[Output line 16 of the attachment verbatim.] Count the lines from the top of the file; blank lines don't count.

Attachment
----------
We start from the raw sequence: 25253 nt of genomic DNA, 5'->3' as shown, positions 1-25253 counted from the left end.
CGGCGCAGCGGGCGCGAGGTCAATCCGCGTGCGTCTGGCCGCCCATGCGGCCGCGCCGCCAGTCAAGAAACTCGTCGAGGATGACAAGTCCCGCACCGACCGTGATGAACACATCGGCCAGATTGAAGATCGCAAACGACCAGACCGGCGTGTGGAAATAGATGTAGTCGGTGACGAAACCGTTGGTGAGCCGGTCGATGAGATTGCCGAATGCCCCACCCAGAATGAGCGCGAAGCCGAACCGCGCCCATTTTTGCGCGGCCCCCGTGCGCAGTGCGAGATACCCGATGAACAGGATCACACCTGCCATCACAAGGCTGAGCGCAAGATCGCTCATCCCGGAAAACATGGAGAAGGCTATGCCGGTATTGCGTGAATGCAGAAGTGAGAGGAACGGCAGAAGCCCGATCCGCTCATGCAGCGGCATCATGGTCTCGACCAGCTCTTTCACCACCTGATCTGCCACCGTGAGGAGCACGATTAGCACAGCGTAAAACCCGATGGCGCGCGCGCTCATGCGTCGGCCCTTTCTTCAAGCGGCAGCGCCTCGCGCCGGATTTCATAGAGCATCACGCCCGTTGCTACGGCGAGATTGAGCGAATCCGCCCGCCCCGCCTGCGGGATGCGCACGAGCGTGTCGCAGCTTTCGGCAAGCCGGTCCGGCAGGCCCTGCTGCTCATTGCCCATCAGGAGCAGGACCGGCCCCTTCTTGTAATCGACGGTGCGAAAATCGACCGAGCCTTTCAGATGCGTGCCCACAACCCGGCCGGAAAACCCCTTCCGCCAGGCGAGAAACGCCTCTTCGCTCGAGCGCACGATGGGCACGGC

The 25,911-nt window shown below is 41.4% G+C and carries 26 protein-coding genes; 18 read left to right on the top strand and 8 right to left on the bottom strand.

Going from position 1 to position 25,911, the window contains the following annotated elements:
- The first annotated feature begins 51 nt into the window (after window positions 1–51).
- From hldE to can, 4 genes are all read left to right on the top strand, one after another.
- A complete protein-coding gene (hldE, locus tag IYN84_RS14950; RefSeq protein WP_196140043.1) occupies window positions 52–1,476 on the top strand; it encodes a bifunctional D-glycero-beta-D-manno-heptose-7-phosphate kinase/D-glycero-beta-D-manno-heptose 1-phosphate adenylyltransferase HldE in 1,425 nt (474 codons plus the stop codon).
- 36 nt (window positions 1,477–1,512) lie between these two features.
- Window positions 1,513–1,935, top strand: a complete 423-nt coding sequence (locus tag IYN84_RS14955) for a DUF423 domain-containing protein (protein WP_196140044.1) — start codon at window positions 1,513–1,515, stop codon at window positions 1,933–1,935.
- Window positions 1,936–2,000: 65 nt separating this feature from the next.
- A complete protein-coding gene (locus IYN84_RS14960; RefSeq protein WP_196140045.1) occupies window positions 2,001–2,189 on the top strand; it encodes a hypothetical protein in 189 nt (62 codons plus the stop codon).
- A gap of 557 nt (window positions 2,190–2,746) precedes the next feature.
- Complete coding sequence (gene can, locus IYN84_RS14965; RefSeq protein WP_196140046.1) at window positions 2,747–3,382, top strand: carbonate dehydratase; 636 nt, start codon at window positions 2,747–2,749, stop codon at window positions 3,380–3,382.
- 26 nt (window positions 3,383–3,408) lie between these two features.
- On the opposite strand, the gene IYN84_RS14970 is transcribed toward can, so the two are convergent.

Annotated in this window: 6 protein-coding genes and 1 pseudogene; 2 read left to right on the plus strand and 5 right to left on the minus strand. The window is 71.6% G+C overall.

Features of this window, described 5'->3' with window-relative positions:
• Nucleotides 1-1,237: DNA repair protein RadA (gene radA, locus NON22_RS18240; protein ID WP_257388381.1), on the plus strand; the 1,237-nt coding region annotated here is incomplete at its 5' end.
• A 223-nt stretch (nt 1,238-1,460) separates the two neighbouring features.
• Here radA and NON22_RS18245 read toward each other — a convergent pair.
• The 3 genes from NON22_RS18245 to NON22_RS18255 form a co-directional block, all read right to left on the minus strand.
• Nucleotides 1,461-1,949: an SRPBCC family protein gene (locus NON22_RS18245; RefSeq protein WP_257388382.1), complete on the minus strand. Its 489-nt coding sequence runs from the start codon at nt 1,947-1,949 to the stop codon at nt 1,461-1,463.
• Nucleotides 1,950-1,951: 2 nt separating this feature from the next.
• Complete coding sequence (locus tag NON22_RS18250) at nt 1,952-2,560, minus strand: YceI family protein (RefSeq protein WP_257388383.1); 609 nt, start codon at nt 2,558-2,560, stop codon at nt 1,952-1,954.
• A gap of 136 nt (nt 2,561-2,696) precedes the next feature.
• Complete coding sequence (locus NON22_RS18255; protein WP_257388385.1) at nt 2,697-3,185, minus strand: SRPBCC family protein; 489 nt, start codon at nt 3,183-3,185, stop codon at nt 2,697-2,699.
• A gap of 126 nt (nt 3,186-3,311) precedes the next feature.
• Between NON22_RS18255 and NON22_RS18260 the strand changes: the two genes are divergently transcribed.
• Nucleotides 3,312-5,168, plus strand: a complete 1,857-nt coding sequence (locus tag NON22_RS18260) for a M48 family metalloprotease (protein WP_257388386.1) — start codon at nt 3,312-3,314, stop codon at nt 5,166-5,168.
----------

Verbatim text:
Annotated in this window: 6 protein-coding genes and 1 pseudogene; 2 read left to right on the plus strand and 5 right to left on the minus strand. The window is 71.6% G+C overall.